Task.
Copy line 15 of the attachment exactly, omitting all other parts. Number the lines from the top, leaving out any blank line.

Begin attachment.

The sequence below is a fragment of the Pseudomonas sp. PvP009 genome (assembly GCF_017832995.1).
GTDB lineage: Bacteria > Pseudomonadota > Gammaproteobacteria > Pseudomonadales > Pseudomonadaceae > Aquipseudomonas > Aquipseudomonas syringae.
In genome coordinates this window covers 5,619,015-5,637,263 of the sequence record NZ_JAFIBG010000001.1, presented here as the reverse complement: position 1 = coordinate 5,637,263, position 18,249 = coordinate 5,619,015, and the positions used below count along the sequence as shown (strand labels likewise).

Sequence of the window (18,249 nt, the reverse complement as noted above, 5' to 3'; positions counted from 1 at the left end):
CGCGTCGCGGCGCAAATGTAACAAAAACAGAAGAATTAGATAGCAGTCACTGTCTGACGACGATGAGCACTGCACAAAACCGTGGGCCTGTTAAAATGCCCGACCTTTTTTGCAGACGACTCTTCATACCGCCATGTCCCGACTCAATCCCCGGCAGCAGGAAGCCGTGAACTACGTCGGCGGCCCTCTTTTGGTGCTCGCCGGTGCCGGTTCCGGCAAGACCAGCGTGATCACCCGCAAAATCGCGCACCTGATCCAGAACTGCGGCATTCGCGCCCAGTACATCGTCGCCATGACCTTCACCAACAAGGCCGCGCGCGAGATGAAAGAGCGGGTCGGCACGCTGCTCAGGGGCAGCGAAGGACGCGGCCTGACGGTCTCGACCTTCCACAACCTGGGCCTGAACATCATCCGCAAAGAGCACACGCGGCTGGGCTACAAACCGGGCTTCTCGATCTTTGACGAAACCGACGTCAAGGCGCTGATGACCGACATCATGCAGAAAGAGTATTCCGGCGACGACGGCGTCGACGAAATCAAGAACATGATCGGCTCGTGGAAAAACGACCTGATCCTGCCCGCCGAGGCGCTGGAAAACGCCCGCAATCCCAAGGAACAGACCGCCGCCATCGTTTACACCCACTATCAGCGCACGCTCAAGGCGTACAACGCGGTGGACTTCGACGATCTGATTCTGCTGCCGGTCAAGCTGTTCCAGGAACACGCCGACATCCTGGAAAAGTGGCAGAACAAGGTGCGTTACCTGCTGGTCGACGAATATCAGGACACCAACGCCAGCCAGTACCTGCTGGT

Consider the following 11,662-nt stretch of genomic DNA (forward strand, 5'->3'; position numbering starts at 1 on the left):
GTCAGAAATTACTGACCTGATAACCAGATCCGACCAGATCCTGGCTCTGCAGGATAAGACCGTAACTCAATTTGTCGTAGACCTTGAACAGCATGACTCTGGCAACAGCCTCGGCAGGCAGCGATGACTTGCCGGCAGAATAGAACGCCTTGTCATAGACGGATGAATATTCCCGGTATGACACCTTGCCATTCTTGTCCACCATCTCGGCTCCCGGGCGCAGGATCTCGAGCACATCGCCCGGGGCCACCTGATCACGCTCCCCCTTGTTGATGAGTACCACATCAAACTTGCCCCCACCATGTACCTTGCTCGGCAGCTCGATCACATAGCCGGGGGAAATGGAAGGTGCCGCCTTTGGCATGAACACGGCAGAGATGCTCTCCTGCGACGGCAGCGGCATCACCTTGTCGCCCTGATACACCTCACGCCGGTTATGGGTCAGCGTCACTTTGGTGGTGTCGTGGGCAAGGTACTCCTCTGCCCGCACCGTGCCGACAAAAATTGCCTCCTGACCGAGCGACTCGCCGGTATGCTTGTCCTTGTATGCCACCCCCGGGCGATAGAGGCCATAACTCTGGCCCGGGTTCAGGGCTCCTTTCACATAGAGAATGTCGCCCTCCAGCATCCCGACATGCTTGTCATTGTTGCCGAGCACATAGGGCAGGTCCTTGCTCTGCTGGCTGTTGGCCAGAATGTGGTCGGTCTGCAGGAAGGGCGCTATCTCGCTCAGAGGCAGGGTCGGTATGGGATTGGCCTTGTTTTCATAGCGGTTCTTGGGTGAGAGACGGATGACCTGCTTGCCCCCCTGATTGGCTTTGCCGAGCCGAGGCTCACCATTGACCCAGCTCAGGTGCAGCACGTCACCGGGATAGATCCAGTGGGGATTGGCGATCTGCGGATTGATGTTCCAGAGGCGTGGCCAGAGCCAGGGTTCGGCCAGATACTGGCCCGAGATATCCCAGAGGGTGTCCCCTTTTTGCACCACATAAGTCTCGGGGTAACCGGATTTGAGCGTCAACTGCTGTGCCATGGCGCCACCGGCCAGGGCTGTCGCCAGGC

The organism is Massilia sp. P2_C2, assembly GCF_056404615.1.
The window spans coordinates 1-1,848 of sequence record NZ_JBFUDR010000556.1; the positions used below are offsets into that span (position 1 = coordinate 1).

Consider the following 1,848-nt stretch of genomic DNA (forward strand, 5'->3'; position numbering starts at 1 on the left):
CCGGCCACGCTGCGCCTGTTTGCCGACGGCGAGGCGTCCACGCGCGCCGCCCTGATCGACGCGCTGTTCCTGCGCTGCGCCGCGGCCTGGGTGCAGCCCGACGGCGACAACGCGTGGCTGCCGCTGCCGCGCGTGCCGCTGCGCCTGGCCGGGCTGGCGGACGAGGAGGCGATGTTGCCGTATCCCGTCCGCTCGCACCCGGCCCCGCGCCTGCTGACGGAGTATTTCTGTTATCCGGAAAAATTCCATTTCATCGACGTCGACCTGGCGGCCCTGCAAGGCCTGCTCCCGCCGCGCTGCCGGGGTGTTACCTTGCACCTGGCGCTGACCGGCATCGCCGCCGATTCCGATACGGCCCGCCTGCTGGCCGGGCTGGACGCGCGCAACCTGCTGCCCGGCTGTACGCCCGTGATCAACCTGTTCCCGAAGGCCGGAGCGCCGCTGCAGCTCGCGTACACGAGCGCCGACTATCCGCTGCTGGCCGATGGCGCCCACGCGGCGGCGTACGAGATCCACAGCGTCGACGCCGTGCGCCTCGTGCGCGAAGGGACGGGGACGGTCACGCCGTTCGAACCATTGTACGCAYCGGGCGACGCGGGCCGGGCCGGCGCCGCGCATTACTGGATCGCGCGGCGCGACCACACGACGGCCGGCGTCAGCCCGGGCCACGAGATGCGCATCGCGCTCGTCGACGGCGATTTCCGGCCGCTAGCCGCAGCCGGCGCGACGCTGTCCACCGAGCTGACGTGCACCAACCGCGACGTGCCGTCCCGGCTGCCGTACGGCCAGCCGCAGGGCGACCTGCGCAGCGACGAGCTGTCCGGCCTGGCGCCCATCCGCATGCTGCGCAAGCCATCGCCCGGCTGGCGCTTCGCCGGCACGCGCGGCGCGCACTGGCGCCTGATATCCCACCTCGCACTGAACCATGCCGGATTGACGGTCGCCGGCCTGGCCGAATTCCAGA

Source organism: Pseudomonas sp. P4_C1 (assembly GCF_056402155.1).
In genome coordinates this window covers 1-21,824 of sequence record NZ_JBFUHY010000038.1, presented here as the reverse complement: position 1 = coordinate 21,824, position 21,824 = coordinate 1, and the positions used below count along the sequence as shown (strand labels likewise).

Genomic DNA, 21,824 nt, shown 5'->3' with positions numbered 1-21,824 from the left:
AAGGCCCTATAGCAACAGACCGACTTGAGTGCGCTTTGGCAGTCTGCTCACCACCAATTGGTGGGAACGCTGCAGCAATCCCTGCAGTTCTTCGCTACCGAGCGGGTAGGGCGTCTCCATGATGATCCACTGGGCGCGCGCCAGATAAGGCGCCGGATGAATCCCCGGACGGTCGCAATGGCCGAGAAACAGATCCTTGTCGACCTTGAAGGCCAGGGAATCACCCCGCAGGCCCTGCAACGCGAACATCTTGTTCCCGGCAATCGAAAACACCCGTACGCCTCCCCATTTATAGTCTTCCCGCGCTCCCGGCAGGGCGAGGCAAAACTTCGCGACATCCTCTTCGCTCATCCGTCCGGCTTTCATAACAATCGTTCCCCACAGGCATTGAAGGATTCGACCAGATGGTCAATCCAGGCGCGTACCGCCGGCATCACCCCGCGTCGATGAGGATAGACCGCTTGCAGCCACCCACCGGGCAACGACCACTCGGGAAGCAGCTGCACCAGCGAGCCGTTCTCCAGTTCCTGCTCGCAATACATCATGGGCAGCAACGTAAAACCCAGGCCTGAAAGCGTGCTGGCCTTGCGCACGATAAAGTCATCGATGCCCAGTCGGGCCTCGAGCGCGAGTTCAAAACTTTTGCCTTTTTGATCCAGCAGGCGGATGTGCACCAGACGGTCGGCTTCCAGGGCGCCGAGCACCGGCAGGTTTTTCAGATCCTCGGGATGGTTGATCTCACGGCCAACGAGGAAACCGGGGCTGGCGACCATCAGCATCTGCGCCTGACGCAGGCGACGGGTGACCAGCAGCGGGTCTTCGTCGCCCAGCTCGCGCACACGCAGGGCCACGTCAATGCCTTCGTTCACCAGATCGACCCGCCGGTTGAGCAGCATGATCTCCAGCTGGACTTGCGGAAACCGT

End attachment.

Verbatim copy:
AAGGCCCTATAGCAACAGACCGACTTGAGTGCGCTTTGGCAGTCTGCTCACCACCAATTGGTGGGAACGCTGCAGCAATCCCTGCAGTTCTTCGCTACCGAGCGGGTAGGGCGTCTCCATGATGATCCACTGGGCGCGCGCCAGATAAGGCGCCGGATGAATCCCCGGACGGTCGCAATGGCCGAGAAACAGATCCTTGTCGACCTTGAAGGCCAGGGAATCACCCCGCAGGCCCTGCAACGCGAACATCTTGTTCCCGGCAATCGAAAACACCCGTACGCCTCCCCATTTATAGTCTTCCCGCGCTCCCGGCAGGGCGAGGCAAAACTTCGCGACATCCTCTTCGCTCATCCGTCCGGCTTTCATAACAATCGTTCCCCACAGGCATTGAAGGATTCGACCAGATGGTCAATCCAGGCGCGTACCGCCGGCATCACCCCGCGTCGATGAGGATAGACCGCTTGCAGCCACCCACCGGGCAACGACCACTCGGGAAGCAGCTGCACCAGCGAGCCGTTCTCCAGTTCCTGCTCGCAATACATCATGGGCAGCAACGTAAAACCCAGGCCTGAAAGCGTGCTGGCCTTGCGCACGATAAAGTCATCGATGCCCAGTCGGGCCTCGAGCGCGAGTTCAAAACTTTTGCCTTTTTGATCCAGCAGGCGGATGTGCACCAGACGGTCGGCTTCCAGGGCGCCGAGCACCGGCAGGTTTTTCAGATCCTCGGGATGGTTGATCTCACGGCCAACGAGGAAACCGGGGCTGGCGACCATCAGCATCTGCGCCTGACGCAGGCGACGGGTGACCAGCAGCGGGTCTTCGTCGCCCAGCTCGCGCACACGCAGGGCCACGTCAATGCCTTCGTTCACCAGATCGACCCGCCGGTTGAGCAGCATGATCTCCAGCTGGACTTGCGGAAACCGT